The Republican losses in last week’s midterm elections continued an almost unbroken trend in U.S. politics: The party of a sitting President loses congressional seats in his sixth year in office.
Since the Civil War, the President’s party has lost an average of 47 seats in the House in his sixth year in office. Only President Bill Clinton confounded this trend, when Democrats picked up five seats in 1998, but failed to overturn a Republican House majority.
As of this writing, with 10 House races undecided, Republicans have lost a net of 28 seats. In other words, no matter what the final count is, it is certain to be lower than the average sixth-year loss.
In fact, President Bush’s sixth-year woes pale in comparison to other Presidents. Non-consecutive two-term Democratic President Grover Cleveland led his party to a staggering 125-seat loss in 1894—more than one third of the entire House at the time.
In 1902, the House expanded to its current membership of 435. The largest loss since then was a 72-seat loss by the Democrats in 1938, President Franklin Roosevelt’s sixth year. Roosevelt could not overcome the sixth-year curse in spite of a 54% approval rating. He was re-elected to a third term two years later.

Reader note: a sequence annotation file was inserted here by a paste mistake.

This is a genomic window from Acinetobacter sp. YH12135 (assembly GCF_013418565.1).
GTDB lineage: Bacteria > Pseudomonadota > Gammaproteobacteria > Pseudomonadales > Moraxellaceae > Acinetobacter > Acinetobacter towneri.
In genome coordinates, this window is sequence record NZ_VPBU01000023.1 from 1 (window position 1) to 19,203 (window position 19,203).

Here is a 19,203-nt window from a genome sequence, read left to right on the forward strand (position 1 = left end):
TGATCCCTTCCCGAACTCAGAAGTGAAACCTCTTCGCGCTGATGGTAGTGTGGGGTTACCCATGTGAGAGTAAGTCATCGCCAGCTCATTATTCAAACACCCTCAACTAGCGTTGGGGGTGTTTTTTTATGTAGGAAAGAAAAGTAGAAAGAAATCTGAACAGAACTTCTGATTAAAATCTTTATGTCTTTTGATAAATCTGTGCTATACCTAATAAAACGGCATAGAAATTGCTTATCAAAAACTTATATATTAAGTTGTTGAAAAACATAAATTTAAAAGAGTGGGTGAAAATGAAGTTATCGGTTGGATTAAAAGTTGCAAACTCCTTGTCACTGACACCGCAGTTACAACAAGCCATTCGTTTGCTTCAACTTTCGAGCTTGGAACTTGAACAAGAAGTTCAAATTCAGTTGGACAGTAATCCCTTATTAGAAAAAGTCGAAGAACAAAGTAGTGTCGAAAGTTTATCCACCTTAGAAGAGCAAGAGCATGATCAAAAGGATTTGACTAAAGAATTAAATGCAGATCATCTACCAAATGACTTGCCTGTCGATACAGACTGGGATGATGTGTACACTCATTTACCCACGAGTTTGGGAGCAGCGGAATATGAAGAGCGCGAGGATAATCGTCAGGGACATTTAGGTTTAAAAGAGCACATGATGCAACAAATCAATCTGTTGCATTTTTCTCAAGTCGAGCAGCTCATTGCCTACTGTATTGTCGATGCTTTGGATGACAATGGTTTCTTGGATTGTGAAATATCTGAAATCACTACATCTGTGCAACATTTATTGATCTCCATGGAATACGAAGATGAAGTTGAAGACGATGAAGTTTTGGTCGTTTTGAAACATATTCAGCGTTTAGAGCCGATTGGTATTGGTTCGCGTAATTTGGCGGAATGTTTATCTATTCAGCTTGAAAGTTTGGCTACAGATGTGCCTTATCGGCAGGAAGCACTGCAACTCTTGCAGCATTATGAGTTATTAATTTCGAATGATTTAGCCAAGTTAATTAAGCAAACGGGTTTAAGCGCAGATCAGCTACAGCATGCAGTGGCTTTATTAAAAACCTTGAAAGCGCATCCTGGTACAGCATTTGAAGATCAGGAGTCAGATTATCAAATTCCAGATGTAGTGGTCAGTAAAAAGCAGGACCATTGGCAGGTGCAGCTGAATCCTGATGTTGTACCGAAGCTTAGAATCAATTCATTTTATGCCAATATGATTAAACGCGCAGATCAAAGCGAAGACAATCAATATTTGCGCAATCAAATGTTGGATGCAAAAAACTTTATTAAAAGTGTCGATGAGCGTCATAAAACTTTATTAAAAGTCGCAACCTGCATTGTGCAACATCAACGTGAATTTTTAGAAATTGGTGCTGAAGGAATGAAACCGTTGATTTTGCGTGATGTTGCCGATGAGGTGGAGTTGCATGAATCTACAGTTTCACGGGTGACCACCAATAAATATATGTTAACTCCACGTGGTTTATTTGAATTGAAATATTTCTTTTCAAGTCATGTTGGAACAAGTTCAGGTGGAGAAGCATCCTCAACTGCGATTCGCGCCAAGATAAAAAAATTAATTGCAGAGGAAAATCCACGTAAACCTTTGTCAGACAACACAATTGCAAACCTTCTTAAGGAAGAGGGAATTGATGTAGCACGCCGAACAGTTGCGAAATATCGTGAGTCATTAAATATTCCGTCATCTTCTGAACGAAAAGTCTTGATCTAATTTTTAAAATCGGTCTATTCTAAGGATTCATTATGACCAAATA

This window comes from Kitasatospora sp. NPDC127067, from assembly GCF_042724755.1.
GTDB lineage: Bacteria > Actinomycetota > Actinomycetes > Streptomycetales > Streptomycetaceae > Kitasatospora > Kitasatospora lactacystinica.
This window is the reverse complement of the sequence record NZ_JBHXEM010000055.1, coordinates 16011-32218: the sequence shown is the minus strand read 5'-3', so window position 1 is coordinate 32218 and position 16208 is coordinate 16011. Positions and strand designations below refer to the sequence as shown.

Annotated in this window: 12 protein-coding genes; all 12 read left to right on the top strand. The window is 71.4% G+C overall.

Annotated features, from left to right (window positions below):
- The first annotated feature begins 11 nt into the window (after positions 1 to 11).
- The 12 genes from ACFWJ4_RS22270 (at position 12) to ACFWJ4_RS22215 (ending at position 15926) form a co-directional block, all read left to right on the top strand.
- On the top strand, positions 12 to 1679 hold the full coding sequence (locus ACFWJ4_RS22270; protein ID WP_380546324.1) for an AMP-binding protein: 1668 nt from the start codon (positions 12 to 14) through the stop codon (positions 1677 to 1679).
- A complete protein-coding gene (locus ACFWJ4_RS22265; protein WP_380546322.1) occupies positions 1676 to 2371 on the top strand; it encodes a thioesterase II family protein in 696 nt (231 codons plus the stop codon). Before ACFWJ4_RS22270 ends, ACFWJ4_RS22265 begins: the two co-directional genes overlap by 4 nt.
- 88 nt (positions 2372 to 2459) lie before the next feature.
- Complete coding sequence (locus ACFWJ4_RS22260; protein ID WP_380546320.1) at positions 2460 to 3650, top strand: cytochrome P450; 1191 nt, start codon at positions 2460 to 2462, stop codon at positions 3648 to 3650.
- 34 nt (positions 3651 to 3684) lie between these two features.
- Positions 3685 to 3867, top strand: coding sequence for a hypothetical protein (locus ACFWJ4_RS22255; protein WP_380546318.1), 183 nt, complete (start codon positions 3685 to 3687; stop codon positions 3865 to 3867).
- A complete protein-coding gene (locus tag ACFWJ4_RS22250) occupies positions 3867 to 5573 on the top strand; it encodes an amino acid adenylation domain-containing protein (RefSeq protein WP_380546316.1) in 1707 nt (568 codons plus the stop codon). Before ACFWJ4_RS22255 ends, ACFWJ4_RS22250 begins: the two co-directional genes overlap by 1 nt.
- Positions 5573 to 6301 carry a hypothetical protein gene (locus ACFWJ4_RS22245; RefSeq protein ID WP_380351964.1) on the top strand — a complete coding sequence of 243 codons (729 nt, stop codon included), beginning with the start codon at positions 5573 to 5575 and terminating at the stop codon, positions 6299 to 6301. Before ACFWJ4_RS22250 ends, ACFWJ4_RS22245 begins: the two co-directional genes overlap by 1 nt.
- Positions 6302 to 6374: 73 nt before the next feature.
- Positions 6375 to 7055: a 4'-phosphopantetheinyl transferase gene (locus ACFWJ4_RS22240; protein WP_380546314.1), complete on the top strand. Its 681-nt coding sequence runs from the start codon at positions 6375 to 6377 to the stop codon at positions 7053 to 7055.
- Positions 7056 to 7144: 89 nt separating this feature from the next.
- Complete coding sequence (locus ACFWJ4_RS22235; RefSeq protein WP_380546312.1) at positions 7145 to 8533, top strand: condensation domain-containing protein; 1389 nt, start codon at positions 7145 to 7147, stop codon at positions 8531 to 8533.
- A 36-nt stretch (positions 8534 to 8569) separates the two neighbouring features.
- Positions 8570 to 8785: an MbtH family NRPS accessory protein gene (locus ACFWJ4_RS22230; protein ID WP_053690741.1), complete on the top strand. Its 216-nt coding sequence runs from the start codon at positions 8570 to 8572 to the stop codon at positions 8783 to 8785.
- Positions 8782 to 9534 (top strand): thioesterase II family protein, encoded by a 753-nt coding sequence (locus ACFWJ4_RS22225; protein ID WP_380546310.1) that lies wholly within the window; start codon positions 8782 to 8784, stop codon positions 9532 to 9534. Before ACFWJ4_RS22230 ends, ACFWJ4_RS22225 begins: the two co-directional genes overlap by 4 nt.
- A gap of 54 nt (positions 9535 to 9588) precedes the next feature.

In 1958, Republicans lost 50 seats, when Republican President Dwight Eisenhower was in his sixth year.
There is a silver lining here. In the 20th Century, it was the Republicans who lost seats in four of the seven “sixth-year” midterm elections. In three of those four cases, the GOP won the presidency two years later.
|Sixth-Year House Losses|
|1998||Bill Clinton||Democrat||Gained 5|
Source: Office of the Clerk, U.S. House of Represenatives